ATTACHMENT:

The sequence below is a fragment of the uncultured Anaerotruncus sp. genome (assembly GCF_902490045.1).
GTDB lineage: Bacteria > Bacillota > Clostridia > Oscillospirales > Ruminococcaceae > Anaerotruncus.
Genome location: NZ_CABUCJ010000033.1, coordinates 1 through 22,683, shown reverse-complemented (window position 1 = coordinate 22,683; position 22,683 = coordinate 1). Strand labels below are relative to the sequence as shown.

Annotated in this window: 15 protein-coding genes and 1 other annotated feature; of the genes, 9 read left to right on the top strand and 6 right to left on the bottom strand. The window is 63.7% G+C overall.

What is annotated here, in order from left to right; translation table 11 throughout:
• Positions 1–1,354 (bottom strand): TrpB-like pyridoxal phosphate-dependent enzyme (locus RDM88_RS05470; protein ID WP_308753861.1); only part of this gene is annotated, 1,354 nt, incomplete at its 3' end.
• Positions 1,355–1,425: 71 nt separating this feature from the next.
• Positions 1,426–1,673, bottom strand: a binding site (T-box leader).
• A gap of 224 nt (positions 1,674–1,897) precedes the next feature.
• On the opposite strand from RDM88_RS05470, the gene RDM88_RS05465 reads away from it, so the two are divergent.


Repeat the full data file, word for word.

The sequence below is a fragment of the uncultured Anaerotruncus sp. genome (assembly GCF_902490045.1).
GTDB lineage: Bacteria > Bacillota > Clostridia > Oscillospirales > Ruminococcaceae > Anaerotruncus.
Genome location: NZ_CABUCJ010000033.1, coordinates 1 through 22,683, shown reverse-complemented (window position 1 = coordinate 22,683; position 22,683 = coordinate 1). Strand labels below are relative to the sequence as shown.

Annotated in this window: 15 protein-coding genes and 1 other annotated feature; of the genes, 9 read left to right on the top strand and 6 right to left on the bottom strand. The window is 63.7% G+C overall.

What is annotated here, in order from left to right; translation table 11 throughout:
• Positions 1–1,354 (bottom strand): TrpB-like pyridoxal phosphate-dependent enzyme (locus RDM88_RS05470; protein ID WP_308753861.1); only part of this gene is annotated, 1,354 nt, incomplete at its 3' end.
• Positions 1,355–1,425: 71 nt separating this feature from the next.
• Positions 1,426–1,673, bottom strand: a binding site (T-box leader).
• A gap of 224 nt (positions 1,674–1,897) precedes the next feature.
• On the opposite strand from RDM88_RS05470, the gene RDM88_RS05465 reads away from it, so the two are divergent.